Here’s my take on the bench screw(s) of Moxon & Holme. The “single bench screw” is the one fitted through the piece fixed to the front edge of the bench. For edge-planing and similar applications I found I need some way to support the other end of the stock & I opted for a “deadman” that slides on runners attached to the lower rail of my bench & the bench top’s underside. I have NO EVIDENCE for the deadman in the 17th-c reference material. So that is a case where I stole something from a later period… the deadman has a row of holes, not for holdfasts but for a peg on which to rest the nether end of the stock.
The screw in this device can’t grab the way a vice can – it’s really just to pin the stock against the bench’s edge. If I have to really hold it tight I use a holdfast in the bench’s legs…
For edge planing of stock that fits on the bench top – I use the “double bench screw” described by both Moxon & Holme. Instead of thinking of this as a precursor to a vice, I think of it like a clamp, in essence, it relates to the handscrew of the 19th & 20th centuries; except in this case, both screws move in the same direction, and the action is quite slow. But it holds.
I have two. One made by me, one by Alexander. Mine is smaller, about a foot & a half long maybe. I use it to prop stock up on edge oin the bench top, for planing the edges of boards. Sometimes I set the back end of the stock up above the wooden screw, and tilt the forward end of the stock downwards against the bench hook. Other times, the double bench screw is just grabbing the end of the workpiece with the two inches or so beyond the screw. I use it a lot this way, for planing, to steady pieces under the holdfast for mortising. I also use the double bench screw to hold tenoned stock upright on the bench top for splitting the waste off tenons, after sawing the shoulders.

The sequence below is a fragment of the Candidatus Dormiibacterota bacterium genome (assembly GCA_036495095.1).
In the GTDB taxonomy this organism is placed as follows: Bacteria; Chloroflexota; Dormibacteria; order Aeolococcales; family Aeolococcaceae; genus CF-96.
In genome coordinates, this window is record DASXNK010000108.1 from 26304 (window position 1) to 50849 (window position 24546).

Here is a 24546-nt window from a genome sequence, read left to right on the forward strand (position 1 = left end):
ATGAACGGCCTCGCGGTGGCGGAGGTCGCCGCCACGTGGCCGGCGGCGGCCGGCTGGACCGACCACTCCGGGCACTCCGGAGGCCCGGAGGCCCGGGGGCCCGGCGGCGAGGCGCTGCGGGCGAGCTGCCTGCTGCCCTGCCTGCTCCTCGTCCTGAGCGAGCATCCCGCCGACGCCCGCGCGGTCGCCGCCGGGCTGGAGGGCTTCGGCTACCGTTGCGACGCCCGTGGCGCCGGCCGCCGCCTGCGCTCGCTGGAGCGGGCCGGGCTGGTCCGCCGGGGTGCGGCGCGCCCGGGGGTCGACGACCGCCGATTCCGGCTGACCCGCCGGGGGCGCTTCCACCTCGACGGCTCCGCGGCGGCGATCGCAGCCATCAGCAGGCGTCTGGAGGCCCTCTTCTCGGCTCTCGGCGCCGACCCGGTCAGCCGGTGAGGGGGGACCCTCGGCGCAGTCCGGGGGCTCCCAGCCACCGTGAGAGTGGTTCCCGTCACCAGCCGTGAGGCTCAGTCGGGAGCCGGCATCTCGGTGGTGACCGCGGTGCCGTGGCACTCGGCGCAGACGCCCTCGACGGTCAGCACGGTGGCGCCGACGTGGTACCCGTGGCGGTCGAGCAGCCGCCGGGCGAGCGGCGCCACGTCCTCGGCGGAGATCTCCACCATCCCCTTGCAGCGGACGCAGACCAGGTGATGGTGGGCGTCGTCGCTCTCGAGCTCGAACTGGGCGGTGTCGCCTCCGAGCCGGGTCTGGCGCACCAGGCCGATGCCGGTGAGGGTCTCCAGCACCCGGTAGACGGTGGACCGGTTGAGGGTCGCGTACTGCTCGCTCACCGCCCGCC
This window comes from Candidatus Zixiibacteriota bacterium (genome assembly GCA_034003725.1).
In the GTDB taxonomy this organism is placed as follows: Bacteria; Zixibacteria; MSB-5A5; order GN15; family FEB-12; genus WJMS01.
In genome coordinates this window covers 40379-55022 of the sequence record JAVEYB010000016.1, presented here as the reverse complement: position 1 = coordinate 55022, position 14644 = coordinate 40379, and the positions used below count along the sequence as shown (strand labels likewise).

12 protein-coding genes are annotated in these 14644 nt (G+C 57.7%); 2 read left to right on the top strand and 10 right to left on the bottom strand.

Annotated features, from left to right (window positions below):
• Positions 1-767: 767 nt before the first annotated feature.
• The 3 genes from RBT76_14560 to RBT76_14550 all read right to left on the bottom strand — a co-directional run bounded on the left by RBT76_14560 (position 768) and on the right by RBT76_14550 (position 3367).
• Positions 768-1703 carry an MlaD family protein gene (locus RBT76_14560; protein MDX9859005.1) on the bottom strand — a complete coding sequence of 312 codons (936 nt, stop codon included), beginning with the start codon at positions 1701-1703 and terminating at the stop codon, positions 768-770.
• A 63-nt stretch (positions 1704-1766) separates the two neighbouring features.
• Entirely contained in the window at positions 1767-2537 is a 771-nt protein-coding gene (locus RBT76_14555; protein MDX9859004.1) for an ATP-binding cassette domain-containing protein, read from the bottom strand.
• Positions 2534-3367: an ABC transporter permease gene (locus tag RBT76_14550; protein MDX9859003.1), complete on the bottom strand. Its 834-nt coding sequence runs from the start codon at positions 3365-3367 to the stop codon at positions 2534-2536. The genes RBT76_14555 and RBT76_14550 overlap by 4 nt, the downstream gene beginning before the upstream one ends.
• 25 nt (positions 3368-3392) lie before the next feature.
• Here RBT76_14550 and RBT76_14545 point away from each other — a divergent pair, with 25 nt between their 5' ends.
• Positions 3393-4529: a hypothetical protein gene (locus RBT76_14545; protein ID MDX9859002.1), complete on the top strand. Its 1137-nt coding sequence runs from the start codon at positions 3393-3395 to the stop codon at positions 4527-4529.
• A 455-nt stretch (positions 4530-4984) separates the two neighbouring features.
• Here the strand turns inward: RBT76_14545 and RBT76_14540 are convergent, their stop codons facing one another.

Now back to Moxon. I think that Moxon’s illustration of the double bench screw is not reliable for scale – remember that he talks about planing stock that is 7 feet long – so if his bench is say 8 feet long, then the double bench screw there is what, about 4 feet long? Seems awkward. But who knows?
My take on the notion of attaching the double bench screw to the front edge of the bench top is that it’s hokum. I see no reason to try to do so, I can’t understand what operation would leave a joiner needing a device like that. Remember, joiners did not regularly dovetail stuff, rarely if at all. When I need to really hold stock upright, I blam it agsinst the bench legs/front edge of the bench with a holdfast in the leg.
So that’s my view. I have used a bench like this for almost 10 years now. Almost never use a vise for anything; and certainly not for joined furniture. You just don’t need it. I started out using a modern Ulmia bench with two vises; and making the shift away from that was intimidating at first. But once I threw the switch in my head that told me it would be difficult, things went smoothly. The toughest stuff to hold is small-dimensioned thin stock. but there are ways…
Another fitting that Alexander & I both use, but have no period evidence for is the wooden bench hook – (not to be confused with the toothed planing stop that in the 17th century is called a bench hook) – this one’s the small board with cleats fastened at opposite ends of oppsite faces. It hangs against the edge of the bench for sawing tenon shoulders; and for paring tenons’ cheeks. Oh, yea, I shave pegs on mine too. I finally retired this one, & made a new edition. JA & I would love to hear the history of this bench accessory. 25 cents to anyone who can provide it with documentation.
15 thoughts on “workbench fittings, 17th-c style”